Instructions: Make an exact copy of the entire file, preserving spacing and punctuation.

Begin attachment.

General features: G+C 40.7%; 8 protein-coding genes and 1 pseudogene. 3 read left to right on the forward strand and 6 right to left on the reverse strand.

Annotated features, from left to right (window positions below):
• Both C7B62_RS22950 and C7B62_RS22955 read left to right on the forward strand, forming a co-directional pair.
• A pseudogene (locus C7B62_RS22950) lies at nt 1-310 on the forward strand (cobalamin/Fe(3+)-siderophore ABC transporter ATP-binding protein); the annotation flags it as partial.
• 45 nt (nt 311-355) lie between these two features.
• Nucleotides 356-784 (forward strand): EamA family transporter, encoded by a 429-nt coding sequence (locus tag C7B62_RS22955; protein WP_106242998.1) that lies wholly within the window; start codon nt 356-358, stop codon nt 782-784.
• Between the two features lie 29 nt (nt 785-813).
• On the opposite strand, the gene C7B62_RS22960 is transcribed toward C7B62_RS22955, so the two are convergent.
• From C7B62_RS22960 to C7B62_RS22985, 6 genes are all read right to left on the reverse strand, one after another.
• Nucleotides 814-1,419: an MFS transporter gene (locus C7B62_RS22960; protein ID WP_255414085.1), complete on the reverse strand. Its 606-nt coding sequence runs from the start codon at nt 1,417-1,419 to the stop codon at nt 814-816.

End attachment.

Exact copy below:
General features: G+C 40.7%; 8 protein-coding genes and 1 pseudogene. 3 read left to right on the forward strand and 6 right to left on the reverse strand.

Annotated features, from left to right (window positions below):
• Both C7B62_RS22950 and C7B62_RS22955 read left to right on the forward strand, forming a co-directional pair.
• A pseudogene (locus C7B62_RS22950) lies at nt 1-310 on the forward strand (cobalamin/Fe(3+)-siderophore ABC transporter ATP-binding protein); the annotation flags it as partial.
• 45 nt (nt 311-355) lie between these two features.
• Nucleotides 356-784 (forward strand): EamA family transporter, encoded by a 429-nt coding sequence (locus tag C7B62_RS22955; protein WP_106242998.1) that lies wholly within the window; start codon nt 356-358, stop codon nt 782-784.
• Between the two features lie 29 nt (nt 785-813).
• On the opposite strand, the gene C7B62_RS22960 is transcribed toward C7B62_RS22955, so the two are convergent.
• From C7B62_RS22960 to C7B62_RS22985, 6 genes are all read right to left on the reverse strand, one after another.
• Nucleotides 814-1,419: an MFS transporter gene (locus C7B62_RS22960; protein ID WP_255414085.1), complete on the reverse strand. Its 606-nt coding sequence runs from the start codon at nt 1,417-1,419 to the stop codon at nt 814-816.